I’m not going to spend any time on the process for cutting the decks down to size as that’s not really what this article is about, but feel free to follow up with me on Twitter (@RobertLombardi0) or in the comments if you have a specific question on why I cut/added a specific card.
I didn’t bother building RW since we used up mostly every playable white card in GW.
RG is fine – it can curve out and lay some beats – but it’s not ideal. I’d rate the deck a 5 overall.
The UR spells deck has some decent things going on, but you are likely losing Seeker of Insight to the UB deck and are missing a lot of what makes UR spells work. I’d rate it at a 5 as well.
The RB deck only had 22 playables when I piled it out. Additionally, it was extremely short on 2 drops and ways to make Plague Belcher playable. We had 2 Doomed Dissenter and 1 Nimble-Blade Khenra (which are typically mediocre cards) in our original discard pile that I pulled back into the main pool. Both cards aren’t really good but they work well with our pool and give us something to do in the early game. The deck was still looking a bit short on ways to end the game, so I added the Enigma Drake and the Start // Finish on the splash to avoid pulling the Never // Return over to this deck. The double splash is harsh, but you have two rainbow mana producers as well as two Tormenting Voice to pitch the off-color cards when you can’t cast them – Finish gets you some value there too, especially with Doomed Dissenter. I’d put this deck around a 6, but it might end up performing like a 7 if it can avoid mana screw. The Wander in Death is likely going to come here from the UB deck and swap with Splendid Agony during the final iteration of building.
The process outlined works for finding the right decks. At this point, you may be thinking – “they would have been found anyways, so why waste time with this nonsense?” It formalizes the process into steps that everyone can follow to work together quickly and efficiently while arriving to similar conclusions. If you already have a great team dynamic for building because you have being doing it a bunch then it may be better to stick with what’s working for you now. I would be surprised if you did, however, given that there are not many opportunities to play Team Sealed and building these decks is complicated.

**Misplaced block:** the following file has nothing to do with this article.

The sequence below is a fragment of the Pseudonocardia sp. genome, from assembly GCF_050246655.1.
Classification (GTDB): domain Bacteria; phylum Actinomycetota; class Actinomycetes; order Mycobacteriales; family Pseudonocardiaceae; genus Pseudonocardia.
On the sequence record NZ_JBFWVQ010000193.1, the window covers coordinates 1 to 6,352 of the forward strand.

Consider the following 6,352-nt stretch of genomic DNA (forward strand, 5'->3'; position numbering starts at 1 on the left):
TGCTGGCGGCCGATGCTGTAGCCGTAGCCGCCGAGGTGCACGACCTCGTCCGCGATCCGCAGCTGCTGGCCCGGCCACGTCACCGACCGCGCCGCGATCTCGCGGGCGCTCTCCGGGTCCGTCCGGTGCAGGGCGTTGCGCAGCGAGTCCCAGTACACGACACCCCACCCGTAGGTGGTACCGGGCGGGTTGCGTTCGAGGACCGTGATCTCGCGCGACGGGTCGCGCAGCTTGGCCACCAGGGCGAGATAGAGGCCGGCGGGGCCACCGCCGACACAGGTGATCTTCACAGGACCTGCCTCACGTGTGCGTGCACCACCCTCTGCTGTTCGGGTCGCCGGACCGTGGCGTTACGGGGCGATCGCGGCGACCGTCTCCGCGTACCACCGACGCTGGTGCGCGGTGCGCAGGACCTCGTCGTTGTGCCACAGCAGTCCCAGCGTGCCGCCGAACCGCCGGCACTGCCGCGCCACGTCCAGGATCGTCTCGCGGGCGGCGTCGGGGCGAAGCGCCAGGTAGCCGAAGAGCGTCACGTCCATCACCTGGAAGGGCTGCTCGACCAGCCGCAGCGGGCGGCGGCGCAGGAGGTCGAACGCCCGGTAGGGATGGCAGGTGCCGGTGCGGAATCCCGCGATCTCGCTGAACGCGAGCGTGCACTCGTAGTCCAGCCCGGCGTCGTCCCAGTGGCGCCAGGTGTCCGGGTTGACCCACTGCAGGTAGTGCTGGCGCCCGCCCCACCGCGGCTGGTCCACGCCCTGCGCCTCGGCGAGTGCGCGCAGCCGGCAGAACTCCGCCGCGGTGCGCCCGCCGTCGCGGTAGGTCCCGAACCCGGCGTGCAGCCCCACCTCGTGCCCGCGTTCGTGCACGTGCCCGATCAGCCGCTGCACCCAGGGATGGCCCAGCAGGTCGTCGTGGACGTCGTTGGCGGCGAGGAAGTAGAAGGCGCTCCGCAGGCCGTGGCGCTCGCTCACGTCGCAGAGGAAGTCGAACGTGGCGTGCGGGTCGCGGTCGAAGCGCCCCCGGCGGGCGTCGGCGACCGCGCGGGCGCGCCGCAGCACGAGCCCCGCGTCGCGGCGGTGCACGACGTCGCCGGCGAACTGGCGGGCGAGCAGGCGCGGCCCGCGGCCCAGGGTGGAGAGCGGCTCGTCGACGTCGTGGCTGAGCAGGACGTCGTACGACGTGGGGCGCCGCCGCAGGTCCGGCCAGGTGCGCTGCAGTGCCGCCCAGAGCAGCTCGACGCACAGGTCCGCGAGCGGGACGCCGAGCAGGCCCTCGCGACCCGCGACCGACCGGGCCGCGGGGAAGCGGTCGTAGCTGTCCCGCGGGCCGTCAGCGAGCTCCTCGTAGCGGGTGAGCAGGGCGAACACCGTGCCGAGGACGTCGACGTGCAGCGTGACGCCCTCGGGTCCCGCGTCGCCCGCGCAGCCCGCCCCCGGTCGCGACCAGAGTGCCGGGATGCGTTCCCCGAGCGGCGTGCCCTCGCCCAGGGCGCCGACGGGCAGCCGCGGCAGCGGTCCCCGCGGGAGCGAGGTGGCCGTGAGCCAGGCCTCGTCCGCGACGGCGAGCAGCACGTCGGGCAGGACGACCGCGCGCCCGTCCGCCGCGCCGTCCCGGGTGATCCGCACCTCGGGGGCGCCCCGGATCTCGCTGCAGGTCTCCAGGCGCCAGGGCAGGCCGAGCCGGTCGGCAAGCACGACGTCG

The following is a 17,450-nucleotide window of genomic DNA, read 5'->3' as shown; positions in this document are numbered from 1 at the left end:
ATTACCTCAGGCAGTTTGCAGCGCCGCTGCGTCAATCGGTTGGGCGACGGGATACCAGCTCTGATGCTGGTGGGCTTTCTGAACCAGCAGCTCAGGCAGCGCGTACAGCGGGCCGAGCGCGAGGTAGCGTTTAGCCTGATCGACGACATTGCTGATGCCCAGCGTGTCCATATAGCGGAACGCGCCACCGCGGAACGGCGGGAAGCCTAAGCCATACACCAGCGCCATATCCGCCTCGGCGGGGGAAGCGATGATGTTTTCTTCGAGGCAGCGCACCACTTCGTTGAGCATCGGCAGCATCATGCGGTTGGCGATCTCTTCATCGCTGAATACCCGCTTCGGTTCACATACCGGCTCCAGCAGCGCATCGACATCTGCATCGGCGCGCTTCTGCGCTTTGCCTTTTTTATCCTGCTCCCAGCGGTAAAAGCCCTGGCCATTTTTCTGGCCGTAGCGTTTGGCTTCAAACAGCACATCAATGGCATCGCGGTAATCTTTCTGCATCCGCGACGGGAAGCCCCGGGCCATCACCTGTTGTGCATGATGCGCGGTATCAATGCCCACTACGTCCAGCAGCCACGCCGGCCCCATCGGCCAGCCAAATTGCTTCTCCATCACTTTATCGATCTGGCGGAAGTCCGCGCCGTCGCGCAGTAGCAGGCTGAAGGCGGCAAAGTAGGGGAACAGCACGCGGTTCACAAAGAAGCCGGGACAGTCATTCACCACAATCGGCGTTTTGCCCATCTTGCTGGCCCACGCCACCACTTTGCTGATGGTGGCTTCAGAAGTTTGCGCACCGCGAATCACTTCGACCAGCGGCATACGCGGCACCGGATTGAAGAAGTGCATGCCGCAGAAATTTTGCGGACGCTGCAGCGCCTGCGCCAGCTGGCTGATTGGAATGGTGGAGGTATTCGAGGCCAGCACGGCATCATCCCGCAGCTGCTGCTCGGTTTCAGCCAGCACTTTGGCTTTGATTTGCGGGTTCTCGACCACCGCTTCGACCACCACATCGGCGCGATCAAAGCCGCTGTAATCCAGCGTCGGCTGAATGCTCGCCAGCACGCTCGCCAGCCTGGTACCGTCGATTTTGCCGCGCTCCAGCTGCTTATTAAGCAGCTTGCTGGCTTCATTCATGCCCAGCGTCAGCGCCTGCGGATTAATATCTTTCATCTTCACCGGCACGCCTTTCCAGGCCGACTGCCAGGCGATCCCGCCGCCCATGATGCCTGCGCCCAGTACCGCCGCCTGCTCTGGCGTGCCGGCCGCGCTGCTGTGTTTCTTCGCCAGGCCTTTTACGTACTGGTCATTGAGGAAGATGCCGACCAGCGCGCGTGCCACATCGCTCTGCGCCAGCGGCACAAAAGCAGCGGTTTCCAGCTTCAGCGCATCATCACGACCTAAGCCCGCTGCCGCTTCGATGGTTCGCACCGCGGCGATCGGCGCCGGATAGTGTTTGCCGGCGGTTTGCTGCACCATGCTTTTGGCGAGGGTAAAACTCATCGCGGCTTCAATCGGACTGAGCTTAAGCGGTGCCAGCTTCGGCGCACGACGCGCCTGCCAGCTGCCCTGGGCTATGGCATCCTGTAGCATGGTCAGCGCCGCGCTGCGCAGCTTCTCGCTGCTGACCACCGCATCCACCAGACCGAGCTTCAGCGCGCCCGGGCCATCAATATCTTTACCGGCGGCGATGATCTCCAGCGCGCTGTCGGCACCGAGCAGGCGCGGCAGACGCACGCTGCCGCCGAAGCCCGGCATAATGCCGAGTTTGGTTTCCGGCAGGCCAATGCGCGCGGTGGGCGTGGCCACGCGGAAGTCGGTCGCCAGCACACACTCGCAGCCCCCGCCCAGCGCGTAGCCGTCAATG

This process also allows you to minimize some bias as you go into the build process. Everyone knows that WR and BW are the best decks in AKH limited, so a lot of discussion around building the pool started by seeing if there was a reasonable deck in one of those two pairs. This method allows you to still catch those decks if they are great, but not get stuck there and let a less obvious set of decks slip through the cracks. Discovering these non-standard configurations could help add some percentage points in the event.
Lastly, it lets your practice for the event be much more relevant. Normally testing is just staring at 5 colors, your fixing, and your bombs and talking with teammates about how to slice it up. You see if that slicing worked and then you try something else if it didn’t. Your goal is to figure out the team dynamic and try and speed up the slicing process. With the method I’ve outlined, all you need to practice is quickly piling out the two color pairs and being able to make a sound assessment on relative power level in 30 seconds. If you’ve played any amount of single player draft or Sealed you should already be pretty good at this.
I built the pool I used as the example in this article for testing with 2 friends before GP CLE, and picked it because I thought I already knew what the outcome would be and could use the results to justify using this method. When we tested with this pool, we built the UB deck (OK, we obviously built the UB deck – it’s insane!), RW Aggro Cartouche, and RG Monster/Ramp. I actually missed the RB and GW decks! Upon further review, the decks listed in this article do look much better than the RW and GR decks. The red isn’t deep at all and especially not deep enough for two decks. We ended up having the Plague Belchers, Cursed Minotaurs, and Cruel Finality all in the board of the UB deck which also felt very weird. With the new configuration we still get to play these cards, end up with a better aggro deck, and can move more quickly through the build process if something isn’t adding up. I wish I would have known this going into GP Cleveland…
Hopefully, you found this helpful/informative. I’m definitely looking for feedback on the method and if you think it would help with how your team attacks a Team Sealed Pool.
Let me know in the comments or come check out the First Strike podcast on YouTube Monday nights at 9:00 PM Eastern and yell at me in the chat.